There was also live music, a belly dancer (Greek…?) and some Greek dancing with diners. Was it as veg friendly as some Greek? Probably not, although it did have a pumpkin and spinach ravioli for $25 and a fried ricotta and char grilled vegetables dish for about the same. My vego friend and I were expecting a haloumi dish, or dolmades with salad. There was an antipasto platter with meat that could easily have been edited for vegos and there were lots of vege side dishes that you could piece together, like we did (my friend ordered the haloumi entree and garlic cheese pizza bread).

Some of the girls had to leave, so sweet things were had at Max Brenner. Now, I have nothing at all against Max Brenner chocolate shops… except the lines. I don’t understand why people line up that long and I wouldn’t have except that a) I had suggested it, and b) I was with friends, which makes the line ride a lot more fun than normal.

So we all had sugar overload. No regrets, no excuses. The first picture of chocolatey goodness and addiction shows my mate’s chocolate souffle and my Italian hot chocolate in a hug mug. The novelty is lovely but I freak myself out thinking that everyone who’s had that mug has used the EXACT same spot from which to drink. Luckily, it’s such good hot chocolate, even over-imaginative freak outs can’t stop me from enjoying it. The chocolate souffle was cold, delicious, but cold, which surprised us a little. They all came out at different times, but the staff are really lovely and handle all the crowds with a smile and good professionalism that reminds me that I’m glad I only did waitressing for two years!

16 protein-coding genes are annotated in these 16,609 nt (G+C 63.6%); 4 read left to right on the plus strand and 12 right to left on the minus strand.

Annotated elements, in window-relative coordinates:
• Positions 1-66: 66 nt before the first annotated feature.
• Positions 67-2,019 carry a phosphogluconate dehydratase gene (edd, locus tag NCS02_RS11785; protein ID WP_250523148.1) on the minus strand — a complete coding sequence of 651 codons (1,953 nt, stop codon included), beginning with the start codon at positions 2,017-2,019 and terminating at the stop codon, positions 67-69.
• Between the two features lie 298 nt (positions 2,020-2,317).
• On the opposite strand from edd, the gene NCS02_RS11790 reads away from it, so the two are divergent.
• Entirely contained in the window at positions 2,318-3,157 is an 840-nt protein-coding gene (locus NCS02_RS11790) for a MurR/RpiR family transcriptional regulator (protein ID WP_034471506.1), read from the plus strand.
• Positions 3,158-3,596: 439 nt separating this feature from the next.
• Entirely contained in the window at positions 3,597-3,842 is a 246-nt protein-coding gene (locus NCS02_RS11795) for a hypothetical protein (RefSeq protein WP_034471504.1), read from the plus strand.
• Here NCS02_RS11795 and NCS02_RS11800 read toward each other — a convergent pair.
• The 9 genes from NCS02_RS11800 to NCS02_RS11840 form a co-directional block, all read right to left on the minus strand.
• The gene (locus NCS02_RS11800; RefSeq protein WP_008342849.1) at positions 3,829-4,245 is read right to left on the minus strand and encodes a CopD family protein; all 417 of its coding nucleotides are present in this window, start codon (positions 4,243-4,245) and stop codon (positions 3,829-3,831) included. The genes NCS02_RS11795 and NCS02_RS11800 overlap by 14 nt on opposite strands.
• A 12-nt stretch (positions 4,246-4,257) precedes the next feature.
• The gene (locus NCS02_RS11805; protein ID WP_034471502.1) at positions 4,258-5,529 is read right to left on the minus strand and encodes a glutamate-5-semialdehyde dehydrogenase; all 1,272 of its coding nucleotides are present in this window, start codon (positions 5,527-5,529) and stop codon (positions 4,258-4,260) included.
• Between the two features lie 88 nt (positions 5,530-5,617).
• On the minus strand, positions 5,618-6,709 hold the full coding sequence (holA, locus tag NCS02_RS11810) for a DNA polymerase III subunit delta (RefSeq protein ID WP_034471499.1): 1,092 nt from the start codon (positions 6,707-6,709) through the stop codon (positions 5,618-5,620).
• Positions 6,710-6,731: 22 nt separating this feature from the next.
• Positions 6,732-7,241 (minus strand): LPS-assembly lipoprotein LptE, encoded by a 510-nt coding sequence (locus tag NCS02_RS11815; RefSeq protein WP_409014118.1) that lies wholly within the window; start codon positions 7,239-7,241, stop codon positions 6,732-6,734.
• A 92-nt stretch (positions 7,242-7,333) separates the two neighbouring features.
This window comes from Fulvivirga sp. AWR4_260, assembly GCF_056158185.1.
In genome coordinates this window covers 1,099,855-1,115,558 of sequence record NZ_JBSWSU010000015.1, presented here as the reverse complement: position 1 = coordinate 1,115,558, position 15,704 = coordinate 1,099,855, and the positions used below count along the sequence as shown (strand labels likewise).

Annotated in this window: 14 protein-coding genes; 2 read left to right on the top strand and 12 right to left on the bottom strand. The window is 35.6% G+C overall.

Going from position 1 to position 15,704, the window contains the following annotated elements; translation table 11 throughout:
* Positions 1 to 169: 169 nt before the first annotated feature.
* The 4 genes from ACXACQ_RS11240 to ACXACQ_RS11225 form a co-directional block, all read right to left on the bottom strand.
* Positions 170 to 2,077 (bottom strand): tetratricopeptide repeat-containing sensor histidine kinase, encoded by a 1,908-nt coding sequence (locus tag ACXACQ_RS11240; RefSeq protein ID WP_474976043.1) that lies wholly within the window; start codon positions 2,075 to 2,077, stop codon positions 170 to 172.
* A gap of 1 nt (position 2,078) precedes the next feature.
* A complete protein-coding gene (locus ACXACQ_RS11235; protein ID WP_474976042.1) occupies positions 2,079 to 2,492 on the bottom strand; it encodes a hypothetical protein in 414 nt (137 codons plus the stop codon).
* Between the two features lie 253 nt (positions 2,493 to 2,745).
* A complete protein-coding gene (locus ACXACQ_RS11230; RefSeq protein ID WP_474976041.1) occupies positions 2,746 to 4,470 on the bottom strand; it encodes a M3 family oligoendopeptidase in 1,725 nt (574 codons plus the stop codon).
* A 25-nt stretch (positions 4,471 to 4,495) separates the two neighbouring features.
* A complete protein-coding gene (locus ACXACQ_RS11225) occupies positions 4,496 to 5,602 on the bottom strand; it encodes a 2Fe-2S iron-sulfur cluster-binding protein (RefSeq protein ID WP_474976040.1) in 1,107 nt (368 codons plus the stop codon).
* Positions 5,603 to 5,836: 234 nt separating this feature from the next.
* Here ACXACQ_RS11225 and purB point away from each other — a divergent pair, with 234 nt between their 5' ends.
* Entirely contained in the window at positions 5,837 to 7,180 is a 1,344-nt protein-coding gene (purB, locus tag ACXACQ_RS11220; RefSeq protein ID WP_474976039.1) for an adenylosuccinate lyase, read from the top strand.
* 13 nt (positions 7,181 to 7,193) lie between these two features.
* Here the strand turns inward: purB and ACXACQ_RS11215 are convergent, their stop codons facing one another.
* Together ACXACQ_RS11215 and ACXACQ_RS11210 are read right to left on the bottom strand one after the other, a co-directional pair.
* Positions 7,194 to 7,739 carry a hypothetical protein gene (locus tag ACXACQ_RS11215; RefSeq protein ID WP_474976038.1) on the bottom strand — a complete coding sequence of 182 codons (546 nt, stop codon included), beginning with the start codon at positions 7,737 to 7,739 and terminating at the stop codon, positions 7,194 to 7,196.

You can also see the brownie with ice cream (ever so slightly warmed up), which I had to admit, tempted me for a while when we were standing in line (although the Sensual Chocolate Dome or whatever it was called did NOT call to me through time and space in the same way…).

And then we all felt overly-full and sick, even though we didn’t think we had eaten that much at dinner. Luckily, a waddle down to West End fixed us up a bit and we had cocktails as Sling bar, which had an outdoor area out the back which I never knew was there and the BEST wait staff who a) knew their cocktails and b) all seemed to be English. And here I was thinking the Brits were all about cider and pie.

I took a photo of my espresso martini (not on the Lord of the Rings trilogy length menu but my base line for cocktail excellence) but it was just so ambient and dark, you can’t see it properly. I followed it with a mojito special. One of the girls had a Polish Prince with vodka and apple juice, and the other had something the waiter made up and something I can’t remember now (you must remember, we’d had a long night by now!). One of the girls went home, and my long lost friend and I crossed the road to the Rumpus Room, where she was immediately picked up. Three times. In an hour. Geez. Excellent ego booster, but makes it hard to catch up on serious. life. stuff. Like caravans and English pubs. Finally, after toddling home, Ben was passed out on the couch, unmovable, so I got the bed all to myself. Excellent end to an excellent night.


Kapsali Mediterranean on Urbanspoon
Max Brenner
Max Brenner on Urbanspoon
Sling Restaurant and Lounge on Urbanspoon